Exhumed body after 1 year

The exhumed body in a casket after 1 year will have undergone more significant decomposition. It is likely that only skeletal remains will remain. The coffin and burial container will still be removed from the grave using heavy equipment. The skeletal remains may be carefully collected, and any personal belongings or grave goods present in the burial will also be documented and collected if necessary.

Exhumed body after 10 years

After a decade, the body will have undergone extensive decomposition, and only skeletal remains will typically be present. The exhumation process at this stage is similar to that after 1 year. The skeletal remains will be carefully collected, and any associated artifacts or personal belongings will be documented and preserved if necessary.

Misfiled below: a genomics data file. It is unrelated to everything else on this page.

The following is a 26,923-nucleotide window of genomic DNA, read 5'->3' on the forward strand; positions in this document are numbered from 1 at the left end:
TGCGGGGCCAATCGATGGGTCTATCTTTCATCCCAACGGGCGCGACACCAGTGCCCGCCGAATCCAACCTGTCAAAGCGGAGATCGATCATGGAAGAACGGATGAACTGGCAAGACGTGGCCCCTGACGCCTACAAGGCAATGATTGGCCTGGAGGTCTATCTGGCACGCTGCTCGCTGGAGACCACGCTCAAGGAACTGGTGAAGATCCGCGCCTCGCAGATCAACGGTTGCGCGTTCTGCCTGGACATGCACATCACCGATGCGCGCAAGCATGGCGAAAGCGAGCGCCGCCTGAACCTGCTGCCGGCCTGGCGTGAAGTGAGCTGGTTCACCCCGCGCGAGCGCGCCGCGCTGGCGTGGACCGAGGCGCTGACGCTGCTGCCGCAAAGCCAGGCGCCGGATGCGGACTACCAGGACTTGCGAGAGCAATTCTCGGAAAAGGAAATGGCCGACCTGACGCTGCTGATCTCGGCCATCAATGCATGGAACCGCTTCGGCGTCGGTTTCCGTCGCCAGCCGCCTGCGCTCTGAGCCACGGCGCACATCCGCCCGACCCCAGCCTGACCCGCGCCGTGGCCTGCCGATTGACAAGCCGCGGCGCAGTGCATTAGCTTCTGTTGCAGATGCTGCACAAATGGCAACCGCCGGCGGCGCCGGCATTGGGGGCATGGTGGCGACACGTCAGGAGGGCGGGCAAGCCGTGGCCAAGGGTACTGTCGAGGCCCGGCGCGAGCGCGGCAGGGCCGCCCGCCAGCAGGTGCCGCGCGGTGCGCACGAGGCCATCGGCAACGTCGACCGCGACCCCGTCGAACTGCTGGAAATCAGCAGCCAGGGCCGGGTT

Body exhumed after 20 years

By the 20-year mark, the remains will have undergone significant decomposition. The skeletal elements may be scattered or disarticulated, meaning they may have become separated from one another. Careful excavation is required to collect all the remains, and additional forensic techniques may be employed to aid in the identification process, if necessary.

Exhumed body after 30 years

After several decades, the body will have undergone advanced decomposition. The remains may be highly fragmented and difficult to collect. In such cases, specialized techniques, including sieving the soil, may be used to recover all the skeletal elements. The remains will be handled with great care, and if required, forensic experts may be involved to assist with the identification process.

Perfect condition exhumed bodies